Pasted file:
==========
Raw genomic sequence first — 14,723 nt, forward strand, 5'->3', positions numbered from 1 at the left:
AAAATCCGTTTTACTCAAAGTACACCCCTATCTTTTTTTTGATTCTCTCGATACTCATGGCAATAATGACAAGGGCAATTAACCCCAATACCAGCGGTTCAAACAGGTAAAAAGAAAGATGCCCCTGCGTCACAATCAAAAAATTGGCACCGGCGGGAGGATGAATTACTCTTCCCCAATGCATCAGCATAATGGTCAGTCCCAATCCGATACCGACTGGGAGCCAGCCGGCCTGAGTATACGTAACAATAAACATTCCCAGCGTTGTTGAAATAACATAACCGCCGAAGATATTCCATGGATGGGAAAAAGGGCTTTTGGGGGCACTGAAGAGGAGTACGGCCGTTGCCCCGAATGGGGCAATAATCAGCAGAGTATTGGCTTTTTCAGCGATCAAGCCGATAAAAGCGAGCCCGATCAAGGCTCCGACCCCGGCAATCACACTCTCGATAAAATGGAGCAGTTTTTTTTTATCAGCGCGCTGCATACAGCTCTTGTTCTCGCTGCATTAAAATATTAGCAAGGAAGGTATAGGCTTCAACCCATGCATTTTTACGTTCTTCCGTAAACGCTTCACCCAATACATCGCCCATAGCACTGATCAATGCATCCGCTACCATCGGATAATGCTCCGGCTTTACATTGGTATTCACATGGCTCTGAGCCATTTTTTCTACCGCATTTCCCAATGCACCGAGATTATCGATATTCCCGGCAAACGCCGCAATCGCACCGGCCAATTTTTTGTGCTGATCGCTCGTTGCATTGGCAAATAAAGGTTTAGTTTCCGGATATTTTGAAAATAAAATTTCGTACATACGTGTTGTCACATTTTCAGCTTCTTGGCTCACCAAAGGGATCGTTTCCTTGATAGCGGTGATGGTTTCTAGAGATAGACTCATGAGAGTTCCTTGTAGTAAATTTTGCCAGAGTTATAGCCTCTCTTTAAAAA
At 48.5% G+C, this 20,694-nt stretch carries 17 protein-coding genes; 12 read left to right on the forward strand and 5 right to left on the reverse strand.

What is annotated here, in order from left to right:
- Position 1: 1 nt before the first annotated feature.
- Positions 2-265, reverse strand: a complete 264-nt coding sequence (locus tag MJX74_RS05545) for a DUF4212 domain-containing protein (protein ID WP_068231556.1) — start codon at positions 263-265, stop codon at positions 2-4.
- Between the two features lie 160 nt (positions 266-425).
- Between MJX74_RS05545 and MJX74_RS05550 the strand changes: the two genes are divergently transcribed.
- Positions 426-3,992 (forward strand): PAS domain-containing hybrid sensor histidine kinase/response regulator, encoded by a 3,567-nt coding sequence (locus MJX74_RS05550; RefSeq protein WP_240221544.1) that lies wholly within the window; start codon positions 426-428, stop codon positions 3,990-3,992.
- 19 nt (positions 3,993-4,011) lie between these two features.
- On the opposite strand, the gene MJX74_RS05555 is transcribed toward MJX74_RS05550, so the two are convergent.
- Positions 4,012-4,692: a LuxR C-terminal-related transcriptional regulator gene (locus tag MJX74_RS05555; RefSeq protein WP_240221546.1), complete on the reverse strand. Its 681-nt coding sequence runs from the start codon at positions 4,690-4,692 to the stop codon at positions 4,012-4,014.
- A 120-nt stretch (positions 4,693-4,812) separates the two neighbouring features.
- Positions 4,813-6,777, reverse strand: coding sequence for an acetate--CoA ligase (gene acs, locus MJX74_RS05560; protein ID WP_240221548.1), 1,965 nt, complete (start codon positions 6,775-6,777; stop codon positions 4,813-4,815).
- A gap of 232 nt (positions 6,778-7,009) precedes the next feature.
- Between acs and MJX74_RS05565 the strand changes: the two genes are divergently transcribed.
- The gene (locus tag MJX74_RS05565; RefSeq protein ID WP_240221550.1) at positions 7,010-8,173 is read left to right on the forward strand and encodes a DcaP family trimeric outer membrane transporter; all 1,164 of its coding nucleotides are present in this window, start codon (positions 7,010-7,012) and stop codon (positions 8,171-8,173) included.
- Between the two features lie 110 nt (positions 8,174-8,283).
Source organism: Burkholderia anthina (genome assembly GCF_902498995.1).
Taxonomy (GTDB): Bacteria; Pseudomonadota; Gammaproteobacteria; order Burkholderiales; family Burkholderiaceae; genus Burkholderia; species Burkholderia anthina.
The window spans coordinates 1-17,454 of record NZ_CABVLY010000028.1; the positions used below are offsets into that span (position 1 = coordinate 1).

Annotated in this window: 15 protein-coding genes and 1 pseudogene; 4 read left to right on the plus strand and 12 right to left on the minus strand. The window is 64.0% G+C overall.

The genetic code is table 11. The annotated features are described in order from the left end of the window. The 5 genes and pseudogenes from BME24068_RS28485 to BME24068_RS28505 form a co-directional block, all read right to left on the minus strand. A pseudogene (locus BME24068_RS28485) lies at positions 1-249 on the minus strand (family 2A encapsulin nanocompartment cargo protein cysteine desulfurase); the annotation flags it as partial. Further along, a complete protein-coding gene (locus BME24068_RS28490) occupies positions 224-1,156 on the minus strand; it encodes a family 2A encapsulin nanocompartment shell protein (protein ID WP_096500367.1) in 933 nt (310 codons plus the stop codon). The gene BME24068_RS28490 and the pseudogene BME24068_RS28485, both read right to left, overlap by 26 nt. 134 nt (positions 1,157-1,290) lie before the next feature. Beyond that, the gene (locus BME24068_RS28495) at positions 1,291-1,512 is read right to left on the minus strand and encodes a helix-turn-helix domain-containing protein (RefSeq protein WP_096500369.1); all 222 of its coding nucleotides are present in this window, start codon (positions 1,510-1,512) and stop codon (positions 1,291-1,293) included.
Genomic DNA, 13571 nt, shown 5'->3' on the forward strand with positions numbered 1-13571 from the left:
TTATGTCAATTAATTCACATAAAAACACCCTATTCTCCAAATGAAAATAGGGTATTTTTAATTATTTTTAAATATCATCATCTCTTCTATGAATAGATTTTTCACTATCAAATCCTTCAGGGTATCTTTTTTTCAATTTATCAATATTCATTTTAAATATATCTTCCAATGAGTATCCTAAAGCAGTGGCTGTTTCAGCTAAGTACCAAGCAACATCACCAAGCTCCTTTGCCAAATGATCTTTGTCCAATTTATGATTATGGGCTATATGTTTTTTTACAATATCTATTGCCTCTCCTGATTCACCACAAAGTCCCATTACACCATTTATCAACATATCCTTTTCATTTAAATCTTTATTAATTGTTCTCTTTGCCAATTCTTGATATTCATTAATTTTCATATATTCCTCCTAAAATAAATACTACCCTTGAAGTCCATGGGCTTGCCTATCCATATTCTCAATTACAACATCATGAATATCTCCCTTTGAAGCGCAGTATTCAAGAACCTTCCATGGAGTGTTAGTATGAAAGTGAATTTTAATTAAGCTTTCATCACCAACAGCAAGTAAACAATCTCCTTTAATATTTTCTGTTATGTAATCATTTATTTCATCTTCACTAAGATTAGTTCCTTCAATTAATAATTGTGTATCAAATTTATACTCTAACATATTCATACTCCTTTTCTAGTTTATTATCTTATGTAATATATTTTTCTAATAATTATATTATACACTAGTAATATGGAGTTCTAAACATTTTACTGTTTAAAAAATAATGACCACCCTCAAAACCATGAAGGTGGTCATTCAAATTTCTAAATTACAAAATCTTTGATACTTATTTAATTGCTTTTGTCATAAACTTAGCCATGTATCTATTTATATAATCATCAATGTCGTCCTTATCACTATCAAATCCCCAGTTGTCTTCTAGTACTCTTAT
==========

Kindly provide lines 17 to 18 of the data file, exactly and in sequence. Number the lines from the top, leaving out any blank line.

- The gene (locus tag MJX74_RS05565; RefSeq protein ID WP_240221550.1) at positions 7,010-8,173 is read left to right on the forward strand and encodes a DcaP family trimeric outer membrane transporter; all 1,164 of its coding nucleotides are present in this window, start codon (positions 7,010-7,012) and stop codon (positions 8,171-8,173) included.
- Between the two features lie 110 nt (positions 8,174-8,283).